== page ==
Parking signage within this scope should address where parking is located and wayfinding - not rates and availability. While this project scope includes only Downtown parking signage, transferability to near neighborhoods for consistency of the system should be a consideration in the development of the signage.
Bicycle parking that may be co-located in public parking facilities along with potential micromobility stations/hubs should be considered as part of the parking and mobility signage type.
Additionally, mobility signage should consider bicycle and transit navigation within the Downtown as well as identification signage for bicycle parking.
21st Century Wayfinding
The project should include recommendations and designs for 21st century wayfinding elements to potentially integrate into the Downtown Wayfinding Program as either pilots or phased-in permanent elements. An example includes digital kiosks. Technology tools that support persons with disabilities should also be considered. In the case of digital kiosks, the consultant should make recommendations for strategic placement and provide housing design for the installations that is consistent with the rest of the wayfinding program.
The selected consultant will work with a steering committee of individuals from DGRI, Mobile GR, City of Grand Rapids Planning, Experience Grand Rapids, the Convention/Arena Authority, Disability Advocates of Kent County, and other potential stakeholders. DGRI staff will be the primary point of contact and will manage the project. The contract will be facilitated and paid through DGRI. Services should include, but are not limited to, the following:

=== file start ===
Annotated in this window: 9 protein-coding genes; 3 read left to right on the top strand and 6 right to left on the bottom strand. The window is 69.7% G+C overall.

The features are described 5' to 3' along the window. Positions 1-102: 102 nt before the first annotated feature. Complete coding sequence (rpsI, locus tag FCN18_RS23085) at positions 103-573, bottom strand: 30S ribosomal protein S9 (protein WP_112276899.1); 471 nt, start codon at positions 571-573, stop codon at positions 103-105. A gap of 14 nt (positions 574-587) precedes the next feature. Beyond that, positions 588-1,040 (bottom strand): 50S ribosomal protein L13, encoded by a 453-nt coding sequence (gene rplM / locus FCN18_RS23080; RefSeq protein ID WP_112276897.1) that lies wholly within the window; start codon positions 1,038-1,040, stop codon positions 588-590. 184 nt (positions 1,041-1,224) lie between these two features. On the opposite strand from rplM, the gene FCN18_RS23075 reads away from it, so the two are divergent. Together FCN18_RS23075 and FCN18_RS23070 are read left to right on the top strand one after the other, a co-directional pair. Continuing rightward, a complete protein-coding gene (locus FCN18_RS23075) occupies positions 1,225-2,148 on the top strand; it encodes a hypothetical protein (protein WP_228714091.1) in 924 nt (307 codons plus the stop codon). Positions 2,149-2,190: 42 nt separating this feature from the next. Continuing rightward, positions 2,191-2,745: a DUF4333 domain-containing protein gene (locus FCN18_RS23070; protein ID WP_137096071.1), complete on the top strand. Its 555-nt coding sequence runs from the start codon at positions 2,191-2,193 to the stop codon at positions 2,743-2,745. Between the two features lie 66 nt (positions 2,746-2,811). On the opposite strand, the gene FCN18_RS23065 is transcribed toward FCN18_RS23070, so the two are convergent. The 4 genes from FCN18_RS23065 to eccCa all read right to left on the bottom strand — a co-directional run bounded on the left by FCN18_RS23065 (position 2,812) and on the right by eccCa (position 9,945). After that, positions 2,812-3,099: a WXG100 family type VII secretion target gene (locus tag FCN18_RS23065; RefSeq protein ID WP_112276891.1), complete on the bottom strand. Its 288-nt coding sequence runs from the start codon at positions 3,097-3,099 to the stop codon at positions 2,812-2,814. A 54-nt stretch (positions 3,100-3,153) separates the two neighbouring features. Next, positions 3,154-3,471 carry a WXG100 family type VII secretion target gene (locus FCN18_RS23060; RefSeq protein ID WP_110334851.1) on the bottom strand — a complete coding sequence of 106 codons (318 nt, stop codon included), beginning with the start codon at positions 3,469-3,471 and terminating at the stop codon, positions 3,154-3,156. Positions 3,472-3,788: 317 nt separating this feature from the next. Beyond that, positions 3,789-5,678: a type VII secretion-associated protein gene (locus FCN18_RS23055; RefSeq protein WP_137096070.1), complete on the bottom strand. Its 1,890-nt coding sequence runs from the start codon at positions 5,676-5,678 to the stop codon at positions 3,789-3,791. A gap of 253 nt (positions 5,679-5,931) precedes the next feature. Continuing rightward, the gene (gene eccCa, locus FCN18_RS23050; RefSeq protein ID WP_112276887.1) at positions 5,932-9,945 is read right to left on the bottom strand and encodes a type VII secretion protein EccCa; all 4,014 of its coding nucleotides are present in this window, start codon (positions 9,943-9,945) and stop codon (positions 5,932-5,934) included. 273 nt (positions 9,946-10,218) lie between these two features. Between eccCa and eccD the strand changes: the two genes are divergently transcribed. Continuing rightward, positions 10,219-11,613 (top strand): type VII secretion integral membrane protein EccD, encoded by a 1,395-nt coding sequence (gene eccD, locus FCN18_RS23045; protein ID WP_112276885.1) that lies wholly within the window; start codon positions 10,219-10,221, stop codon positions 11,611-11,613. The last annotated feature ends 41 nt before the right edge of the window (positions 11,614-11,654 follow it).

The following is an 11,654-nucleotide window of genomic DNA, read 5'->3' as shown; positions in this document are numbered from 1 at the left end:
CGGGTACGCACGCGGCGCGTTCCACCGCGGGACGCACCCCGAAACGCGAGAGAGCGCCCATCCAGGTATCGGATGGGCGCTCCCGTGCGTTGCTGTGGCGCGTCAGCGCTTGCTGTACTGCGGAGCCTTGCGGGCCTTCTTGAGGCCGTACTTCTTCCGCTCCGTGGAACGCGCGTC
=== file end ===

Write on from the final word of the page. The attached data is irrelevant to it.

Task 1: Analysis
- Evaluate existing Downtown wayfinding, including existing adjacent university, college, and institutional signage, City parking facility signage, and transit signage.
- Determine if existing downtown wayfinding locations are appropriate for future installs or if new locations should be recommended.
- Evaluate how existing adjacent university, institutional, parking, transit and other non-Downtown wayfinding signage can be better linked with a new Downtown wayfinding program.
- Review and evaluate existing Downtown district designations and determine whether these need to be retained, modified, expanded, and/or abandoned.
- Review existing documents including GR Forward, River For All Guidelines, DGRI Streetspace Guidelines, and other related City documents (links provided at end of RFP).
Task 2: System Design
- Design signage concepts
- Develop full sign type array
- Prepare Opinion of Probable Costs (OPC)
- Prepare preliminary Asset Management Plan (AMP) that includes estimated operation and maintenance costs.
Task 3: Documentation
- Prepare sign location plan and sign message schedule
- Verify site and location
- Refine OPC and develop phasing plan
- Refine AMP and include a refined final estimate of operation and maintenance costs of the proposed system.
- Recommend and define roles and responsibilities for managing wayfinding signage content and information amongst City staff and DGRI.
- Prepare bid package
Task 4: Implementation*
- Assist with bid process
- Review shop drawings, color samples, proofs, etc.
- Consult with fabricator(s)
- Conduct final inspection and prepare punch list
- Develop wayfinding and signage reference manual